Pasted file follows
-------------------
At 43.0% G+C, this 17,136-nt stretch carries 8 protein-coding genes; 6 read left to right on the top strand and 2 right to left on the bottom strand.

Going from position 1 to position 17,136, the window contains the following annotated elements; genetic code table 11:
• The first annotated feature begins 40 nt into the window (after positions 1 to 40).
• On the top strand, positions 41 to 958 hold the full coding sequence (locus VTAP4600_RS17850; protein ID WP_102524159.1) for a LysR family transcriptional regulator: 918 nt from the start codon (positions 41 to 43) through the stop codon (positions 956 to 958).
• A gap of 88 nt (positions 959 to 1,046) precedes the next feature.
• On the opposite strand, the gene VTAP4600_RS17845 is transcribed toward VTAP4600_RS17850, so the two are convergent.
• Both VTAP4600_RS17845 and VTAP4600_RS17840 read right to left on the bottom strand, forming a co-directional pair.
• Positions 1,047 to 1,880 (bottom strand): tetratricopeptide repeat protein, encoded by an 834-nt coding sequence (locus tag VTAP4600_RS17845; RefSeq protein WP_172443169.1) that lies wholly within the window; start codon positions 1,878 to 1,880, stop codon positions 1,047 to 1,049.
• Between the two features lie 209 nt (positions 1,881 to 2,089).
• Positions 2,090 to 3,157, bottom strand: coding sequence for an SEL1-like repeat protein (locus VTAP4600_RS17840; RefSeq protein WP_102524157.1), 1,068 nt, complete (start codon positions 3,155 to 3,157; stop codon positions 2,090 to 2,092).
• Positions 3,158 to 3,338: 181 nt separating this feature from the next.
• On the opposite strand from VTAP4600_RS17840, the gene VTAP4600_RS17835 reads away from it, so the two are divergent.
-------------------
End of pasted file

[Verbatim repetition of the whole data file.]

At 43.0% G+C, this 17,136-nt stretch carries 8 protein-coding genes; 6 read left to right on the top strand and 2 right to left on the bottom strand.

Going from position 1 to position 17,136, the window contains the following annotated elements; genetic code table 11:
• The first annotated feature begins 40 nt into the window (after positions 1 to 40).
• On the top strand, positions 41 to 958 hold the full coding sequence (locus VTAP4600_RS17850; protein ID WP_102524159.1) for a LysR family transcriptional regulator: 918 nt from the start codon (positions 41 to 43) through the stop codon (positions 956 to 958).
• A gap of 88 nt (positions 959 to 1,046) precedes the next feature.
• On the opposite strand, the gene VTAP4600_RS17845 is transcribed toward VTAP4600_RS17850, so the two are convergent.
• Both VTAP4600_RS17845 and VTAP4600_RS17840 read right to left on the bottom strand, forming a co-directional pair.
• Positions 1,047 to 1,880 (bottom strand): tetratricopeptide repeat protein, encoded by an 834-nt coding sequence (locus tag VTAP4600_RS17845; RefSeq protein WP_172443169.1) that lies wholly within the window; start codon positions 1,878 to 1,880, stop codon positions 1,047 to 1,049.
• Between the two features lie 209 nt (positions 1,881 to 2,089).
• Positions 2,090 to 3,157, bottom strand: coding sequence for an SEL1-like repeat protein (locus VTAP4600_RS17840; RefSeq protein WP_102524157.1), 1,068 nt, complete (start codon positions 3,155 to 3,157; stop codon positions 2,090 to 2,092).
• Positions 3,158 to 3,338: 181 nt separating this feature from the next.
• On the opposite strand from VTAP4600_RS17840, the gene VTAP4600_RS17835 reads away from it, so the two are divergent.